‘Oasis Magna’ is what the Romans who occupied Kharga called this southernmost oasis in the area. It is
the biggest among the Western Desert oases.
During the occupation of the Roman Empire, Kharga was rathera welcome place for political and
religious exiles than an inconvenience. The place was also inhabited by desert hermits who dwelled in
the caves surrounding the area. To date, almost all the architecture from the ancient glorious days have
been mostly removed and Kharga is now considered the most modern of the all the Western Desert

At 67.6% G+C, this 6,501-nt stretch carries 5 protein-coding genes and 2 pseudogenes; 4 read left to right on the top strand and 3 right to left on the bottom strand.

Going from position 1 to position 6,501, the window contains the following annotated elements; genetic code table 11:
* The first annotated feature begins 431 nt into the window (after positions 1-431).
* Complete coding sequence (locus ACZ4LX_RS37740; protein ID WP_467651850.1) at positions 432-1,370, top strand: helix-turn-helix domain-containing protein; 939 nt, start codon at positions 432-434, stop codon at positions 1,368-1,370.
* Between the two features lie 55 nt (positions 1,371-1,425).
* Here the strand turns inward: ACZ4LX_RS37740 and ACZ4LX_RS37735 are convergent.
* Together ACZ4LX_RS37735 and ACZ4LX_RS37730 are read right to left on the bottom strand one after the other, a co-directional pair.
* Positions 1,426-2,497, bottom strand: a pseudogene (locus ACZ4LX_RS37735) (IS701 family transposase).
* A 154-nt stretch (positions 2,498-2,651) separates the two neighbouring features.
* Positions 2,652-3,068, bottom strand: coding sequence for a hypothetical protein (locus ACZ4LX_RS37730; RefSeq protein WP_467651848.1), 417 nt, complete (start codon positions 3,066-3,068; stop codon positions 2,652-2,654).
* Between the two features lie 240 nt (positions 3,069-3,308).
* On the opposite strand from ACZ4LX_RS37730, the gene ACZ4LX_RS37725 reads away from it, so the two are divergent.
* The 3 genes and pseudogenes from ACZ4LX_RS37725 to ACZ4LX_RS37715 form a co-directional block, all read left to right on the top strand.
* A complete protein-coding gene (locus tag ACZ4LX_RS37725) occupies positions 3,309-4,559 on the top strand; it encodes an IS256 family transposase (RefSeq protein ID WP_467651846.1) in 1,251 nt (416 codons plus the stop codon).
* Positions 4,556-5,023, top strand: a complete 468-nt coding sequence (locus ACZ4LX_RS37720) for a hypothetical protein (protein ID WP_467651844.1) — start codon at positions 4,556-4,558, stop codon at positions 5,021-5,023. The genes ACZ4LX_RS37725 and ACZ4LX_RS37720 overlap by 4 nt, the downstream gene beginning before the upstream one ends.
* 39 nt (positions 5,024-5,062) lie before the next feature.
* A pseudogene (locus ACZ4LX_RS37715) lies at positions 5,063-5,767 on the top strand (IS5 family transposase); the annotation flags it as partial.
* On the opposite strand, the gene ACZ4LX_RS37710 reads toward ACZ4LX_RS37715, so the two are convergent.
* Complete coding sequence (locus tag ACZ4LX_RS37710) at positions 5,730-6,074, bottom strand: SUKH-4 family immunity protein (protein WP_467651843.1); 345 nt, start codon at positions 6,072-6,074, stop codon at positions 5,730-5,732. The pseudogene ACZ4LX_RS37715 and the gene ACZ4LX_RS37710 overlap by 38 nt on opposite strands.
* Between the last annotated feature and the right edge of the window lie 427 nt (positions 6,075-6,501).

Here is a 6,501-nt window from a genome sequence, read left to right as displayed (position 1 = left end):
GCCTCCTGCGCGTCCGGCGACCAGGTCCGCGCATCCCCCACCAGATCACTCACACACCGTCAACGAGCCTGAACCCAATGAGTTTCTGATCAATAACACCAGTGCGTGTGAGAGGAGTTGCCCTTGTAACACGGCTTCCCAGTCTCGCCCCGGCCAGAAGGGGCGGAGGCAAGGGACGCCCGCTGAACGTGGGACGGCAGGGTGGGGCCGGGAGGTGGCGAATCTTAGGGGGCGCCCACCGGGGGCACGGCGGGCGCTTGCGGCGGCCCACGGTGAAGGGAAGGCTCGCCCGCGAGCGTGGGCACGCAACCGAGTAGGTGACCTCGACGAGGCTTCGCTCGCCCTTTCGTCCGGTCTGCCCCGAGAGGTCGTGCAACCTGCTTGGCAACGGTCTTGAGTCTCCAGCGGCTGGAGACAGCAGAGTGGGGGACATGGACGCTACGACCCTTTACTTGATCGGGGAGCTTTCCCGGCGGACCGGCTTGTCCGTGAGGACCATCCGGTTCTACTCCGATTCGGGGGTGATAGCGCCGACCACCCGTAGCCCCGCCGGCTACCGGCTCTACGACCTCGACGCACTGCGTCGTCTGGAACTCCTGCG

However, remnants from the splendor of the many ancient civilizations do still remain like ancient
temple ruins, fortresses and palaces from the Saite-Era Temple of Hibis. El Bagawat, an old Christian
cemetery is one of those rare structures that has been well preserved.
Passing through Kharga is the ancient caravan route of Darb el-Arba’in that used to link Egypt and Nubia.
This ancient route was later then conjoined with the slave trade between Africa and the mild-weathered
Places of interest:
• Ain Umm el-Dabadib
• Baris el-Gedida
• Cemetery of el-Bagawat
• Kharga Museum of Antiquities
• Monastery of el-Kashef
• Qasr el-Dush
• Qasr el-Ghueita
• Qasr el-Labakha
• Qasr el-Zayyan
• Temple of el-Nadura
• Temple of Hibis